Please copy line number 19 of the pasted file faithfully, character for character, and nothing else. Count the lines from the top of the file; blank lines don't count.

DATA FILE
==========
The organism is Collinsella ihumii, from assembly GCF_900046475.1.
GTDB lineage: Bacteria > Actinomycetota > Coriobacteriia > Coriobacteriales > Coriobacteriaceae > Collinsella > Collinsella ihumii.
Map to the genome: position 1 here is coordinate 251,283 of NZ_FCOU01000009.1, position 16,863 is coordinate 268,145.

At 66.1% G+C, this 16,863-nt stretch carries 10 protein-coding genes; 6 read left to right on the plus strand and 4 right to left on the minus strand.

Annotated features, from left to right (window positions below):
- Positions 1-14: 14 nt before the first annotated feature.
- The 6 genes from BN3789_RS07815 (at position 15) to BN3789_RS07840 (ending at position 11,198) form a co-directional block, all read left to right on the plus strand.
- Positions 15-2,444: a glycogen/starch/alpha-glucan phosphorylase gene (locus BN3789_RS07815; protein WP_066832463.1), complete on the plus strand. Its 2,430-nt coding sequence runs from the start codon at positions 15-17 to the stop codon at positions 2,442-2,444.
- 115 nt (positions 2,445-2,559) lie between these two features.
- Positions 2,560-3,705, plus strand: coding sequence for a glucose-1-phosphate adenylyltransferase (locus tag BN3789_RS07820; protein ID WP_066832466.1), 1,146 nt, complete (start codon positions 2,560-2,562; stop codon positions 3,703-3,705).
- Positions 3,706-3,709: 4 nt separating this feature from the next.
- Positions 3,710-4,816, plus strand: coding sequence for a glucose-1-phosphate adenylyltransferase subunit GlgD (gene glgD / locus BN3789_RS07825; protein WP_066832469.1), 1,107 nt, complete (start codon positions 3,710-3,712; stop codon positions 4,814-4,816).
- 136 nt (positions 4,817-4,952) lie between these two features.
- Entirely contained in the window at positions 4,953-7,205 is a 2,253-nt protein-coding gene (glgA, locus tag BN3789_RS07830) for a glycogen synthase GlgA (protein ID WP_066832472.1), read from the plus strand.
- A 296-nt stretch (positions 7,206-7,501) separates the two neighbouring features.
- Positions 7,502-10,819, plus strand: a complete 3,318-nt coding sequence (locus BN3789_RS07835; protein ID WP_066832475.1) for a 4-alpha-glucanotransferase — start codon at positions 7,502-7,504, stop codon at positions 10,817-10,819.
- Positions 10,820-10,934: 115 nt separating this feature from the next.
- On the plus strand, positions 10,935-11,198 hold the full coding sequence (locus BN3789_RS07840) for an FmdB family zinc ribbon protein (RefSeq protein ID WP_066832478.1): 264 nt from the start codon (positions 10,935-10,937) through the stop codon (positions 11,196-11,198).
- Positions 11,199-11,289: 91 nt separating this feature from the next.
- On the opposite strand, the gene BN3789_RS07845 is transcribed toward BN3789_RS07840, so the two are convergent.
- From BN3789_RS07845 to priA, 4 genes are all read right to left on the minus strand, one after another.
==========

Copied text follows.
- Positions 11,199-11,289: 91 nt separating this feature from the next.